What would you do: buying a house

posted 2 years ago in Home
  • poll: Which to picEh
    Bigger & older... Fix all cosmetic things and hope it turns out well : (19 votes)
    49 %
    Build to your tastes... 2 living rooms is overkill : (20 votes)
    51 %
  • Post # 2
    1192 posts
    Bumble bee

    Depends on how much you enjoy renovating! It’s a personal preference. I’d prefer to build from scratch and not have to worry about fixing stuff. A lot of people would like the challenge of renovating!

    The lack of double living room wouldn’t be a deal breaker for me, but I would go for whichever had more land.

    Post # 3
    856 posts
    Busy bee
    • Wedding: August 2012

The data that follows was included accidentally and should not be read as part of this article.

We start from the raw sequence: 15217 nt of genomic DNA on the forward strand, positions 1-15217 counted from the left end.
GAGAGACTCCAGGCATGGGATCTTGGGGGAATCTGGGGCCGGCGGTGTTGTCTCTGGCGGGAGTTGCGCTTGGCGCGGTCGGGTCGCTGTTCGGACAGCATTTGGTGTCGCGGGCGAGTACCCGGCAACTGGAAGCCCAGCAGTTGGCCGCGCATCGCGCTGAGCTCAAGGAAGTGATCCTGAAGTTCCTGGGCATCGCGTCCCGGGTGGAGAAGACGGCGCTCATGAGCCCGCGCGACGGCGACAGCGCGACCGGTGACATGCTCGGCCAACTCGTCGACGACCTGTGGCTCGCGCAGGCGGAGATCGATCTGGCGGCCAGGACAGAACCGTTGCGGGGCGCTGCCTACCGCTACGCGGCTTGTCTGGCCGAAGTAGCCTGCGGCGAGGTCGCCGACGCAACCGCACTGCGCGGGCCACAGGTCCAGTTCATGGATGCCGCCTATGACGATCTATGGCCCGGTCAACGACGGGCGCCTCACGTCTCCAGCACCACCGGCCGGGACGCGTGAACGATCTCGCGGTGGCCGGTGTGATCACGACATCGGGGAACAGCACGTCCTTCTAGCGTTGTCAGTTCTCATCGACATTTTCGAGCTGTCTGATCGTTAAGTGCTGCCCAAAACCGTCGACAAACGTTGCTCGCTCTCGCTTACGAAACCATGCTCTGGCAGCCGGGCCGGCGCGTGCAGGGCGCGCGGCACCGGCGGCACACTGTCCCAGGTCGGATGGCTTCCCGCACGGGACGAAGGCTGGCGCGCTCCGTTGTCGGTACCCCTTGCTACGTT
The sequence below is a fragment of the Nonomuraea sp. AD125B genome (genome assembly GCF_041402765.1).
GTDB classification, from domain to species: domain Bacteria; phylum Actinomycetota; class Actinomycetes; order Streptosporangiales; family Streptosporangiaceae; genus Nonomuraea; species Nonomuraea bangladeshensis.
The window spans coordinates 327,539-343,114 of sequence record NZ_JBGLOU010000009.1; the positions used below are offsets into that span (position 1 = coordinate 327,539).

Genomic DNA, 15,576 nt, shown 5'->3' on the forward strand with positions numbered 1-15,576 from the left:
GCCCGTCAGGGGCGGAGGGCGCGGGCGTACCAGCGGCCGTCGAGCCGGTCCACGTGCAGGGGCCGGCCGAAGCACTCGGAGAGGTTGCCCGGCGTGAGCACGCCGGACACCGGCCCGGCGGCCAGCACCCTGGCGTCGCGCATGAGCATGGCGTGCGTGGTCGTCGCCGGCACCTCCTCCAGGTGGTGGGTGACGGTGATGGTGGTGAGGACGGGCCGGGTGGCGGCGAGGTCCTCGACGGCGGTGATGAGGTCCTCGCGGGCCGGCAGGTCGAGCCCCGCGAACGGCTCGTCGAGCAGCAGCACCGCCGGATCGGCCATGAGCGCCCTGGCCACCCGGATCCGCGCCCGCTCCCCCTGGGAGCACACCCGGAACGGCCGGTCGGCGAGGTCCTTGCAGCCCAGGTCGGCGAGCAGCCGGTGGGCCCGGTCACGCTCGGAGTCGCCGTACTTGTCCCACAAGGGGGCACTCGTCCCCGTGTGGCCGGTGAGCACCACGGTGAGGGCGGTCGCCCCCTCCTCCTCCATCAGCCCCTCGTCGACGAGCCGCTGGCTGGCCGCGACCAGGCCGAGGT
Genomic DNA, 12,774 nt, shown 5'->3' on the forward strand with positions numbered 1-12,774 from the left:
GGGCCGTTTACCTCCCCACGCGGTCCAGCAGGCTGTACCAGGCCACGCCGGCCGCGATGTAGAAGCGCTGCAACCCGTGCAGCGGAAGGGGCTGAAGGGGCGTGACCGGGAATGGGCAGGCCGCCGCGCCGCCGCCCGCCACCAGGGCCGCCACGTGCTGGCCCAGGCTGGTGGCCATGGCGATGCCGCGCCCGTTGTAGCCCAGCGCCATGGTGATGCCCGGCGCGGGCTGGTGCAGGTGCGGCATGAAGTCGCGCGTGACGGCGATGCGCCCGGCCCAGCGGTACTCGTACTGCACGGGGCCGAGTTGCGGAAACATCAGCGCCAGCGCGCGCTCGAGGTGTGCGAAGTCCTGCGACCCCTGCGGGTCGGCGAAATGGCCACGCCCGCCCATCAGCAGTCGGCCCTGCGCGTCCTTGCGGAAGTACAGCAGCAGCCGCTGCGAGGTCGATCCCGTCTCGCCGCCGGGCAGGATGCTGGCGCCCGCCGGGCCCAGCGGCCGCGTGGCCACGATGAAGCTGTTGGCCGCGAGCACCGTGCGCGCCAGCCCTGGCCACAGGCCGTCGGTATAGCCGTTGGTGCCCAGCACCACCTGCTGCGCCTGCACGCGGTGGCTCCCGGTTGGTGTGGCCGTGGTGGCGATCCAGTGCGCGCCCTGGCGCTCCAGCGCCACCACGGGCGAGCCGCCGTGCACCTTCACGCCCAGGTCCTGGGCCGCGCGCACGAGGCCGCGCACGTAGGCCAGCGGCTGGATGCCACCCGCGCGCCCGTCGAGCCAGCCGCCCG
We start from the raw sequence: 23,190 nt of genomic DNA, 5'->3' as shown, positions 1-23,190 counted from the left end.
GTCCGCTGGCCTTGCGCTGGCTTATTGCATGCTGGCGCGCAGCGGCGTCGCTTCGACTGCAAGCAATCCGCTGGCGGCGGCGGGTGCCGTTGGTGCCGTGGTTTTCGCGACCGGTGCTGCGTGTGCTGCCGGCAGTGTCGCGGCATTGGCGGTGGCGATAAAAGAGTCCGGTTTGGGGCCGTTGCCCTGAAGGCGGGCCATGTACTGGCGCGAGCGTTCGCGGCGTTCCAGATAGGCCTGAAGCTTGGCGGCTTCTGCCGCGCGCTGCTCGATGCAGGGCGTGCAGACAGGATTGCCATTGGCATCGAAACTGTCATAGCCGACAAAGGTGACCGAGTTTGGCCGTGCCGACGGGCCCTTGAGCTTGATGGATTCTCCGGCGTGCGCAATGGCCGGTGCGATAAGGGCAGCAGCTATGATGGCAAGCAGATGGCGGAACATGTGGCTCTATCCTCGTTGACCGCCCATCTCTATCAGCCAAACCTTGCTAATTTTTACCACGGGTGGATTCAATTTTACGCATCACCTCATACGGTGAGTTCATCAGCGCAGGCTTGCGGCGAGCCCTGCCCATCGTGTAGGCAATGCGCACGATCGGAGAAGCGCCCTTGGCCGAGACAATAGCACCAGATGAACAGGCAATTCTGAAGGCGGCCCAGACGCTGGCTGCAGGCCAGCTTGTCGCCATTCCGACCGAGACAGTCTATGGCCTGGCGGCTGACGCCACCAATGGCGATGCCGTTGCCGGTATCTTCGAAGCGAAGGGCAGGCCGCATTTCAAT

elizabetho:  we built our house 4 years ago after a similar dilemma. I think we made the right choice. I love our house and it’s exactly what we wanted. Also our home is built in a neighborhood with other brand new homes which means lots of young families. I have a toddler who has “friends” all around the neighborhood which is great for her and I! 

    Also the 2 living room thing is confusing to mr. Do you want two or is it too much? We have a formal living room, a family room and a huge great room. I love them/need them all. If you gave any other questions specific to building lmk. 

    Post # 4
    484 posts
    Helper bee
    • Wedding: November 2015

    elizabetho:  it really depends on how much work the first really needs. We bought a ‘renovation’ which has ended up taking 2.5 years! And that’s including massive financial and physical help from both sets of parents.

    Also dont underestimate how stressful any kind of renovation work is on your relationship with your OH. of course it will be so worth it, but just think about your timelines for other life events.